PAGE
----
“Then Jesus told his disciples, “If any want to become my followers, let them deny themselves and take up their cross and follow me.” (Matthew 16:24)
A father, a mother and their young three-year old boy are making a long and dangerous trip home. They had spent the past few years in hiding and decided that it was finally safe to return home. There wasn’t much certainty of what would be awaiting them upon their return home; however, they knew that they could not stay away forever.
As they finally reach their homeland, they are entering a hell that they cannot even begin to anticipate. Their young son looks up, wide-eyed and frightened, left speechless by what his innocent eyes were witnessing. The mother looks up and gasps, calling her husband to look up. Above them is a forest of crosses, erect and grotesque. To each of the crosses are lifeless corpses, blackened with the decay of death. The bodies are rotting and are torn open from the pecking beaks of birds and the gnashing teeth of jackals and other scavengers that have made a feast of the flesh.
I am guessing that many of you are probably pretty disturbed by the image that has just been painted in two short paragraphs. If so, just imagine what the how scarred the little boy must’ve been to look up and see the sight of those bodies nailed to a forest of crosses. Hundreds of them set in their places to send a message of fear to anyone who dare resist the law of the land. This little boy, whose name is Yeshua in his native language of Aramaic and whose known by the Greek translation of that name (Jesus), would never forget the images of the crosses that foreshadow the way he is ultimately going to die.
This is the scene of Mary, Joseph, and Jesus returning home from Egypt in the History Channel miniseries, “The Bible.” And there can be no doubt that Jesus’ life in ancient, 1st Century, Palestine, would have been riddled with such horrific images. Jesus grew up in a world where the word “peace” equated to a cruel, merciless, and torturous death. In Jesus’ world, there were was no democracy, there were no civil “rights”, and there was no middle class. There were only the haves and the have-nots.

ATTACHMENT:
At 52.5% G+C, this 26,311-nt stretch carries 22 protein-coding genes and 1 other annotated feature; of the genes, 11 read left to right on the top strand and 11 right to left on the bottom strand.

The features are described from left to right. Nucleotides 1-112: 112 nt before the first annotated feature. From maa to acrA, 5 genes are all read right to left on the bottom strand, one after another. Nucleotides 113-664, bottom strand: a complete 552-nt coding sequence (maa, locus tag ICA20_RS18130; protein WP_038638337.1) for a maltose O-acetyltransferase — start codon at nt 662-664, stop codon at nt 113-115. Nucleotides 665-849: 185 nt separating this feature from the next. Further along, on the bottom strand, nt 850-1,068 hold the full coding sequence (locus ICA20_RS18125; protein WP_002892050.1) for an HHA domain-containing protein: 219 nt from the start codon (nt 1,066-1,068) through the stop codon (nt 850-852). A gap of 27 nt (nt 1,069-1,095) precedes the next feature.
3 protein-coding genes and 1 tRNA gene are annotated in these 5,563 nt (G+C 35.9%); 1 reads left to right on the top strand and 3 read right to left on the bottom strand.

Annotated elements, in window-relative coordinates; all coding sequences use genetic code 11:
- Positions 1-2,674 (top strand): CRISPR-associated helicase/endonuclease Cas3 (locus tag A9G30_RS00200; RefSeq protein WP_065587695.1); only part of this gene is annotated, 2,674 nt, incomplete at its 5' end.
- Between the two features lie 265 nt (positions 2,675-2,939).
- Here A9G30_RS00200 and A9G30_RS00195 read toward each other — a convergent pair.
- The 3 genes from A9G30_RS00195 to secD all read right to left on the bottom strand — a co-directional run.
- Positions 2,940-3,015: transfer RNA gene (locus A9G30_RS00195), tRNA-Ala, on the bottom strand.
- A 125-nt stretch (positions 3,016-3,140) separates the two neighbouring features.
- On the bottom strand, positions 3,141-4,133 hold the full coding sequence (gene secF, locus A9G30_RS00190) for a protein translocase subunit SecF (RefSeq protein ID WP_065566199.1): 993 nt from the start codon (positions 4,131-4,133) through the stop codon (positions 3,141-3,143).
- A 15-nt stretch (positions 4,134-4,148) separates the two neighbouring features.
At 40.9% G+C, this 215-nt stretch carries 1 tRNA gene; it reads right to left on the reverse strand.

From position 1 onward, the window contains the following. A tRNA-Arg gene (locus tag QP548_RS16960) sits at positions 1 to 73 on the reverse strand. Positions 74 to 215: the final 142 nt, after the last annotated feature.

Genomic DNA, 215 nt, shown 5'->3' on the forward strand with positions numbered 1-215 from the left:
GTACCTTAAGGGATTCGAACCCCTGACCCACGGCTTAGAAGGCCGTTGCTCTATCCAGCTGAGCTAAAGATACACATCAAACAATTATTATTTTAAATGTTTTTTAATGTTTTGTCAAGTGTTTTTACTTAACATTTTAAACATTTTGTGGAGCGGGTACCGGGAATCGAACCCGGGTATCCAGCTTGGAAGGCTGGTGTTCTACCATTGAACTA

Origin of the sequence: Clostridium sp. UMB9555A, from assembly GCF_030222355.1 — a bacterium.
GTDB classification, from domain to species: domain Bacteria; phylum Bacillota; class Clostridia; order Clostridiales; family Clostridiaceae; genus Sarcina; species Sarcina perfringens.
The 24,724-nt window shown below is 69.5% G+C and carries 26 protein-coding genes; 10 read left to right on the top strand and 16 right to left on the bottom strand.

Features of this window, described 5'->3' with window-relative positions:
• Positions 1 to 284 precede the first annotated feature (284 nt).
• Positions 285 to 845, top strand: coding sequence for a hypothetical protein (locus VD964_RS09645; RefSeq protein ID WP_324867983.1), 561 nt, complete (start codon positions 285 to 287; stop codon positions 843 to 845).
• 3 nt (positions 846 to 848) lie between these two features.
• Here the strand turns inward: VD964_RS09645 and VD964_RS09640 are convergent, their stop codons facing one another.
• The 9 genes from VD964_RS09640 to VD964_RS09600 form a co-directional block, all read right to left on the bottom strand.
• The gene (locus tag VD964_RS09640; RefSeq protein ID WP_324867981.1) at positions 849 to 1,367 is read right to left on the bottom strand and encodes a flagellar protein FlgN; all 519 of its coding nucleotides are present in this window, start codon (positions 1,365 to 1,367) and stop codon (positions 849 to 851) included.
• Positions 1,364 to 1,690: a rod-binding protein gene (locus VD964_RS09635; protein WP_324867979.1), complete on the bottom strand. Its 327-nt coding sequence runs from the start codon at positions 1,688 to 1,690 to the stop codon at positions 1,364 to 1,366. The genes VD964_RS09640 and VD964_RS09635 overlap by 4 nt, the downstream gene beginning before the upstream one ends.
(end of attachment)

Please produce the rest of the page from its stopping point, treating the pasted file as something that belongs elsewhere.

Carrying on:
When we hear Jesus telling his disciples that if they wish to be his disciples they need to deny themselves and pick up their crosses, let us not forget the image above of the forest of crosses filled with the rotting, decaying stench of corpses. Jesus wasn’t talking about putting on a silver or gold necklace when he said “pick up your cross”; rather, he was talking about the Roman means of capital punishment.
As we move closer to Holy Week, and ultimately to Good Friday (the darkest day in the Christian calendar) let us reflect, not only on the sacrifice that Jesus made, but on the sacrifice Christ is calling us to make. If we are going to be Christ’s followers, if we really believe in Jesus’ message, then we will be willing to lose it all…no matter how bad it hurts…for the sake of Christ and his Good News.
While, I cannot tell you what your cross is, or how you are to bear it, remember that the only way to get to Good Friday is to pick up your cross and follow Jesus. The only way to get to Easter, to get to your own resurrection, is to die to all that you believe you are and to embrace who God proclaims you are. The only way to truly live, is to die to whatever is holding you back from giving your all to God. For most of us, this “dying is metaphorical”, but that doesn’t make it any less real. We are called to die to ourselves, and be resurrected in Christ Jesus so that we may bring God’s hope, healing and wholeness to those who are in desperate need of the life that God has to offer.
THOUGHT OF THE DAY
To deny yourself does not equal self-neglect; rather, it equals the recognition that you are not “YOUR” own.
Lord, I surrender myself to your will. Use me in a way that will bring about your Kingdom here on earth. Amen.